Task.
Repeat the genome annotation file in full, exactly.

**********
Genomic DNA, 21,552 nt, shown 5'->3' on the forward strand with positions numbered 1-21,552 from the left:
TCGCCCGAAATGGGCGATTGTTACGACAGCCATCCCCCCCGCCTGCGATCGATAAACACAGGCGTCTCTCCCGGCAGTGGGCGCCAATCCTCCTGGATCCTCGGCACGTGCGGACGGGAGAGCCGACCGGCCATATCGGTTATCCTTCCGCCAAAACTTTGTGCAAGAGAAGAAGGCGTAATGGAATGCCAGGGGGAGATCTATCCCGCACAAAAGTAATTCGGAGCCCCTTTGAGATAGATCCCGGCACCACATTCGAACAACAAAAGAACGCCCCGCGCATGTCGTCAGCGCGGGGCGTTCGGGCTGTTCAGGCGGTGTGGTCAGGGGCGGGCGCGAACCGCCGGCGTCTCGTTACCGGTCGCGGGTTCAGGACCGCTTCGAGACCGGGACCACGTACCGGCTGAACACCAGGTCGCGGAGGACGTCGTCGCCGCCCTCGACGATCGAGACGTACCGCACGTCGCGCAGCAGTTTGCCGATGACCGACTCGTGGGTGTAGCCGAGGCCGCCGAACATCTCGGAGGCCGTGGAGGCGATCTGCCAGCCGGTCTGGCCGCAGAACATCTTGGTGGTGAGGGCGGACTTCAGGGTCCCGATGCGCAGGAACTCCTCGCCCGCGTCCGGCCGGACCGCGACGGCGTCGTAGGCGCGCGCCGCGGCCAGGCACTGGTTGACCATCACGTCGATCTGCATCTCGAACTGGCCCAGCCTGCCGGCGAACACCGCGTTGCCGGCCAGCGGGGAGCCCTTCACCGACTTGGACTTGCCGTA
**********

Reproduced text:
Genomic DNA, 21,552 nt, shown 5'->3' on the forward strand with positions numbered 1-21,552 from the left:
TCGCCCGAAATGGGCGATTGTTACGACAGCCATCCCCCCCGCCTGCGATCGATAAACACAGGCGTCTCTCCCGGCAGTGGGCGCCAATCCTCCTGGATCCTCGGCACGTGCGGACGGGAGAGCCGACCGGCCATATCGGTTATCCTTCCGCCAAAACTTTGTGCAAGAGAAGAAGGCGTAATGGAATGCCAGGGGGAGATCTATCCCGCACAAAAGTAATTCGGAGCCCCTTTGAGATAGATCCCGGCACCACATTCGAACAACAAAAGAACGCCCCGCGCATGTCGTCAGCGCGGGGCGTTCGGGCTGTTCAGGCGGTGTGGTCAGGGGCGGGCGCGAACCGCCGGCGTCTCGTTACCGGTCGCGGGTTCAGGACCGCTTCGAGACCGGGACCACGTACCGGCTGAACACCAGGTCGCGGAGGACGTCGTCGCCGCCCTCGACGATCGAGACGTACCGCACGTCGCGCAGCAGTTTGCCGATGACCGACTCGTGGGTGTAGCCGAGGCCGCCGAACATCTCGGAGGCCGTGGAGGCGATCTGCCAGCCGGTCTGGCCGCAGAACATCTTGGTGGTGAGGGCGGACTTCAGGGTCCCGATGCGCAGGAACTCCTCGCCCGCGTCCGGCCGGACCGCGACGGCGTCGTAGGCGCGCGCCGCGGCCAGGCACTGGTTGACCATCACGTCGATCTGCATCTCGAACTGGCCCAGCCTGCCGGCGAACACCGCGTTGCCGGCCAGCGGGGAGCCCTTCACCGACTTGGACTTGCCGTA